Pine Nuts: I’m so lonesome I could die | SierraSun.com
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Pine Nuts: I’m so lonesome I could die

The pandemic split our country open like a ripe watermelon. I got so lonesome sometimes I could hug Casper the Ghost. Presently I’m reading our Surgeon General’s book, “Together,” and in it Dr. Murthy reveals that, “People with strong social relationships are 50% less likely to die prematurely than people with weak social relationships.” And too, “Loneliness is a built-in reminder that we are stronger together.”

Loneliness has contributed greatly to the unraveling of our once civil society, as it erupts in alienation and anger. It appears that almost every possible psychological disorder has roots in loneliness. As John Donne wrote away back in 1624, “No man is an Island entire of itself…” Or, as one gang member succinctly put it, “In gang life the way to return love is to produce violence, to go out there and cause some havoc.”

We’re safer when we’re connected. Criminals tend to know when neighbors are tight-knit and look out for each other, and they stay away from those neighborhoods. If we try hard enough, and long enough, we can slowly replace fear and hate with trust and respect, but we can’t be taking any days off in the struggle.



I was reminded by a friend on a recent hike overlooking Lake Tahoe, that one of the largest living organisms in the world is a series of interconnected reefs off the coast of Australia, the Great Barrier Reef, ‘interconnected’ being the operative word here. Our beautiful groves of Tahoe Aspen are similarly interconnected. We humans might do well to strive to be more like the Great Barrier Reef and Tahoe Aspen. Once we finally come to accept and appreciate our shared humanity, well, all will be right with the world.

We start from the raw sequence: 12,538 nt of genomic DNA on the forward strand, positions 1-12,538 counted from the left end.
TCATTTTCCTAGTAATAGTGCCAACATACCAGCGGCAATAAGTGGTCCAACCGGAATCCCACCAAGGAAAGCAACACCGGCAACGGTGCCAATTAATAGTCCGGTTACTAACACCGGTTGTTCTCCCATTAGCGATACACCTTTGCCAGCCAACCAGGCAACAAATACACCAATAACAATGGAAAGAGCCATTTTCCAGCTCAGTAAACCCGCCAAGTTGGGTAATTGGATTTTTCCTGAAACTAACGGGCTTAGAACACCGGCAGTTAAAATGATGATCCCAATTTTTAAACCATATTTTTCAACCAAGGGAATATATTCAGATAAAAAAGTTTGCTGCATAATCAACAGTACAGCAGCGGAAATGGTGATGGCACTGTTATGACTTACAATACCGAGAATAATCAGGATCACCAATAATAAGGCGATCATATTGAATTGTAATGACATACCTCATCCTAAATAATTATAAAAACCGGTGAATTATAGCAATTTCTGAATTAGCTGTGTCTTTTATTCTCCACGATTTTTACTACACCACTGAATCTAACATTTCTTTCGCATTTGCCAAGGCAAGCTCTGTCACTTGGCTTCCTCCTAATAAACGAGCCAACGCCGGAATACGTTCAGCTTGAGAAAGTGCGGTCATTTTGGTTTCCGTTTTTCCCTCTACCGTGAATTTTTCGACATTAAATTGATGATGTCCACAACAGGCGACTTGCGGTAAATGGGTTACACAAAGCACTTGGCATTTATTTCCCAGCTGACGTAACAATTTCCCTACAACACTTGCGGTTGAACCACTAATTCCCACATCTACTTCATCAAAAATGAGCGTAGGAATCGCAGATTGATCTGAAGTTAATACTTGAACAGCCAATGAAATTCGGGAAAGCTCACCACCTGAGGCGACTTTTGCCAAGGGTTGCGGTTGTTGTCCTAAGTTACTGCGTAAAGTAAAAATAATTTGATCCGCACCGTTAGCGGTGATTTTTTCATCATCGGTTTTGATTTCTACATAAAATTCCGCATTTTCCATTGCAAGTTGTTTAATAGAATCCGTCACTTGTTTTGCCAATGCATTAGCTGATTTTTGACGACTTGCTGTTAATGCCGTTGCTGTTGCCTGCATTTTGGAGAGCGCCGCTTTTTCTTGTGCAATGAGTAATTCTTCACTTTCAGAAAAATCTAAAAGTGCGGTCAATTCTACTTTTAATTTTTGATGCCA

Our mountain redoubt recently lost a wonderful family to Carson City when the Tahoe condo they had rented for so long was suddenly sold. The girls will make new friends fast, as will their parents, but there remains a palpable void here in the neighborhood. I feel a loss when I don’t get to see their smiling faces and hear their high energy greetings, and too, I feel a sense of loneliness. However, having spent 15 blissful years in the Hawaiian Islands, I was able to come away from there with a most valuable refrain by which to live, “Whenever possible, think with the heart.” Thank you Land of Aloha.




It’s going to take a lot of reaching out with kindness and respect to bridge our divide and heal the country. Alongside music and humor, kindness is the best medicine on the shelf, and we need to keep our medicine cabinet well stocked.

Just here, as I am wont to do, I shall leave the last word to our mutual friend and my constant companion, Mark Twain. “The best way to cheer yourself up, is to try to cheer somebody else up.”

Learn more about McAvoy Layne at http://www.ghostoftwain.com


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